The PfP and EAPC have prepared twelve (with Macedonia thirteen) states for full NATO integration and ten have already become members - the Czech Republic, Hungary, Poland, Bulgaria, Estonia, Latvia, Lithuania, Romania, Slovakia and Slovenia over the past decade, with Albania and Croatia to join next month at the 60th anniversary summit in Strasbourg and Kehl.
In addition, as mentioned above, Simmons was instrumental in determining "the development of the role of the OSCE," the Organization for Security and Co-Operation in Europe, the world's largest intergovernmental security organization with 56 members in Europe, the Caucasus, Central Asia and North America, which assumed its current dimensions and name in 1995.
Although in theory a multinational structure for cooperation in providing and maintaining security throughout greater Europe, the OSCE has evolved into yet another mechanism which the major Western powers employ to threaten other nations on the eastern periphery of NATO and the EU.
Simmons' role in establishing and consolidating these four post-Cold War initiatives - an expanding NATO, the latter's Partnership for Peace and Euro-Atlantic Partnership Council and an Organization for Security and Co-Operation in Europe under the control of a power not even in Europe, the United States - alone would make him worthy of attention that his career to date has somehow not received.
After performing the functions listed, he, again according to the NATO biographical sketch, "served as Senior Advisor to the United States Assistant Secretary of State for European and Eurasian Affairs on NATO. As Senior Advisor, Mr Simmons played a significant role in developing U.S. policy on the full range of NATO and European security issues."
In 2003 he was transferred from the US State Department to NATO headquarters in Brussels, much as every few years American generals are shifted from the Pentagon to Brussels to assume the mantle of NATO Supreme Allied Commander (the first being General Dwight D. Eisenhower in 1951-1952) as well as the complementary position of chief commander of the United States European Command.
His transfer to the European branch office of the US Departments of State and Defense, as it were, was to take up new duties described on the same NATO page as "Deputy Assistant Secretary General of NATO for Security Cooperation and Partnership in September 2003. As Deputy Assistant Secretary General, he is responsible for NATO-Russia and NATO Ukraine relations, Euro-Atlantic Integration and Partnership, and relations with other organisations, including the European Union."
His preceding decade in the State Department had prepared Simmons well for his new role and for that which would be added to it the following year, 2004.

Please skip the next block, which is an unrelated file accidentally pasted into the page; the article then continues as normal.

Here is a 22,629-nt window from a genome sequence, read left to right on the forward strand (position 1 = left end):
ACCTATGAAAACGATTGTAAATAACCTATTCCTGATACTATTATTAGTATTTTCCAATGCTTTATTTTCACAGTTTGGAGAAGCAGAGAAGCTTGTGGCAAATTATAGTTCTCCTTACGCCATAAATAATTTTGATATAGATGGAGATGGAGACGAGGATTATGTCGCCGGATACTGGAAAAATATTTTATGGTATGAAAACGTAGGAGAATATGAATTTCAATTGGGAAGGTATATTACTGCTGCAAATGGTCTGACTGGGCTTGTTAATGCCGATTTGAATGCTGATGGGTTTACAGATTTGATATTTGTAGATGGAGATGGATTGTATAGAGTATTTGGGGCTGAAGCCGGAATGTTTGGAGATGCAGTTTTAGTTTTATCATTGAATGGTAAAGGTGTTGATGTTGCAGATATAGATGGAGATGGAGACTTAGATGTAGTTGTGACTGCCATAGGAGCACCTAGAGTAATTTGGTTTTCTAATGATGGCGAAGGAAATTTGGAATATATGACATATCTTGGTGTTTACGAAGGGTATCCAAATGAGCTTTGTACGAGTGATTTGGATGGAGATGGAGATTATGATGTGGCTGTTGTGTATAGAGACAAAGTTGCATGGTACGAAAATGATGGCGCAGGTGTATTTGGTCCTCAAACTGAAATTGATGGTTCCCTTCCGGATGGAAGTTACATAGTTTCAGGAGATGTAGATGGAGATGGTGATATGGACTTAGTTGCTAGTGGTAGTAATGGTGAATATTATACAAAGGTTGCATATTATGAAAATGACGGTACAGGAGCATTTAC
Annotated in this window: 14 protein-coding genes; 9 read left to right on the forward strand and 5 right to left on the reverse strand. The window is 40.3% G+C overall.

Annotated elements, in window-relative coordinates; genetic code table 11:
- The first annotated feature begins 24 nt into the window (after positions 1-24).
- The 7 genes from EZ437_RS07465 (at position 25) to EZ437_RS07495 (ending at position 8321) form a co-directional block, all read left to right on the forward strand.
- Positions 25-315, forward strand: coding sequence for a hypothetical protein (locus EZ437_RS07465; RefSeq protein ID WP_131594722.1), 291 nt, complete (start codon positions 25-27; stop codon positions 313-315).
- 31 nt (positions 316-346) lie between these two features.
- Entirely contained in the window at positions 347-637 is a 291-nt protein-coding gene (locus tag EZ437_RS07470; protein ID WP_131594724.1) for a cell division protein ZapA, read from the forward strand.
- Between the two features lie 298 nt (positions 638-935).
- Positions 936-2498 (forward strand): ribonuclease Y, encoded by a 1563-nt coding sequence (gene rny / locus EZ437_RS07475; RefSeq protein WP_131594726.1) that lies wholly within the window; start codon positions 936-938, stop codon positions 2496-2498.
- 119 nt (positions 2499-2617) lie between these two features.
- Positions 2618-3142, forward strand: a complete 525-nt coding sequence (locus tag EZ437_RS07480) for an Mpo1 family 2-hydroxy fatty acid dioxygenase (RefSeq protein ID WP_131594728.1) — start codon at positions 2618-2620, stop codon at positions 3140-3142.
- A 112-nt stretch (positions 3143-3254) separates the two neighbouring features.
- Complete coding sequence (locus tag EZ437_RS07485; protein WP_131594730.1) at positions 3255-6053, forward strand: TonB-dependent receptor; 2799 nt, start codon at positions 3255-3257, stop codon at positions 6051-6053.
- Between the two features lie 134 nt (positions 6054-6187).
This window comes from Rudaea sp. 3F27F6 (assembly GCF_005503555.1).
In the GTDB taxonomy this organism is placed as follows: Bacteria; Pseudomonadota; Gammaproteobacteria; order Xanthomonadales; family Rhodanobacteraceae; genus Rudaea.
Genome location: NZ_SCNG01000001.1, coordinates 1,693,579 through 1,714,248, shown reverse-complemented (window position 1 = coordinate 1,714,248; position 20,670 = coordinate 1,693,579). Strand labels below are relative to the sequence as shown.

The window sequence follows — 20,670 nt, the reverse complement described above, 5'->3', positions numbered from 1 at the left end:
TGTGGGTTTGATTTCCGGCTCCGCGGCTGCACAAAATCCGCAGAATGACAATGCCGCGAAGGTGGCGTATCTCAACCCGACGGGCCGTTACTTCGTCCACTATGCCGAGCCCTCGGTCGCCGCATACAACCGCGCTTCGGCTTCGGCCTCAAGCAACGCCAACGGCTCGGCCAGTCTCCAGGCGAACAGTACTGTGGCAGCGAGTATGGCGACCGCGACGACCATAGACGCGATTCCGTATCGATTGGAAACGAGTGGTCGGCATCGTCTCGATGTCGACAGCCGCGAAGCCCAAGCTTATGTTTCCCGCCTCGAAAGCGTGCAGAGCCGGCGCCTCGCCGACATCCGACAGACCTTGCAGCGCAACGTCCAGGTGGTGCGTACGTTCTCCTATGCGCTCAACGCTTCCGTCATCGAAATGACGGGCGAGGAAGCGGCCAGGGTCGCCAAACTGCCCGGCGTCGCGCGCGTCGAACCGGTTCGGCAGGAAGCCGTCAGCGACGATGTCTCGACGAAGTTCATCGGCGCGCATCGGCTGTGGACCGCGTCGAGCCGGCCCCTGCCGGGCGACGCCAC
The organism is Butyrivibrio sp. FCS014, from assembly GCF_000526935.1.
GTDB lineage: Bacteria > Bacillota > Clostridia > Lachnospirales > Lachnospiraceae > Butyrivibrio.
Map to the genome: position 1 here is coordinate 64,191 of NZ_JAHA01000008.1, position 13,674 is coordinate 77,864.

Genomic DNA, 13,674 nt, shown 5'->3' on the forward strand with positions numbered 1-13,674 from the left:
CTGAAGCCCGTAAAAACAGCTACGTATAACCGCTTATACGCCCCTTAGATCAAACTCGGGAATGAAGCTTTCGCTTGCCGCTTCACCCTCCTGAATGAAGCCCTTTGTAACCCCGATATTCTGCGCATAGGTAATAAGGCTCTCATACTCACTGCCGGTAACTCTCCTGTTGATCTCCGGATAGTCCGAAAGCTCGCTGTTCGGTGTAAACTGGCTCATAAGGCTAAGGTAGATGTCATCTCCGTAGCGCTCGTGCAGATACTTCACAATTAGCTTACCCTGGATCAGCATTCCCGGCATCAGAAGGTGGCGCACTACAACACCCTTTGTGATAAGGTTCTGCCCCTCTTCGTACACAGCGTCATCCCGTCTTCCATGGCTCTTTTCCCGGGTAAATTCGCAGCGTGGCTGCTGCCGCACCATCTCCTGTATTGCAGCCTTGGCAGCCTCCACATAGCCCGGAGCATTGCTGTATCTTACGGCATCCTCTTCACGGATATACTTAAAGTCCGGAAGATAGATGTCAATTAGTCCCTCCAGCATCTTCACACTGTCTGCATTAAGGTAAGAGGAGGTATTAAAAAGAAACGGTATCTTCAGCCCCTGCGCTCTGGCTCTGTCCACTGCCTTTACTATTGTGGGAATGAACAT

It was within months of his move to Brussels that the string of so-called color revolutions commenced in Georgia in November of 2003.
Modeled after the joint CIA, National Endowment for Democracy and Soros Foundation and Open Society Institute effort to topple the government of Yugoslavia in September and October of 2000, Mikheil Saakashvili, who came to the US on a State Department grant in the early 1990s and received his law degree at Columbia University, seized power from standing president Eduard Shevardnadze, who was manhandled by young Kmara thugs trained by their Pora prototypes in Serbia, and introduced a new model of Western-financed putsches in the former Soviet Union. (1)
In the summer of 1999 a BBC story, 'CIA ordered to topple Milosevic': US report, detailed the genesis and gestation period of Washington's new and refurbished coup design:
Replete with sledgehammer-wielding toughs, rent-a-mobs attacking the parliament building, ballots in the contested election being burned by Western-controlled 'democracy advocates' and suitcases of domestic and foreign currency provided by Secretary of State Madeleine Albright smuggled in from Hungary, the 2000 Belgrade coup was the fons et origo of all subsequent 'regime change' campaigns in Eastern Europe and the former Soviet Union, replicated in Georgia in 2003.
The scenario would be repeated in most every particular a year later in Ukraine, which readers will recall was one of Simmons' main bureaux at his new NATO post.
The third 'color' coup, the Tulip Revolution in Kyrgyzstan, occurred shortly after Simmons in September of 2004 added to his NATO portfolio the title and function of the Secretary General’s Special Representative for the Caucasus and Central Asia.
The Kyrgyz coup in March of 2005 would emulate to a predictable and even tedious degree those of Georgia and Ukraine, sixteen and three months earlier, respectively.
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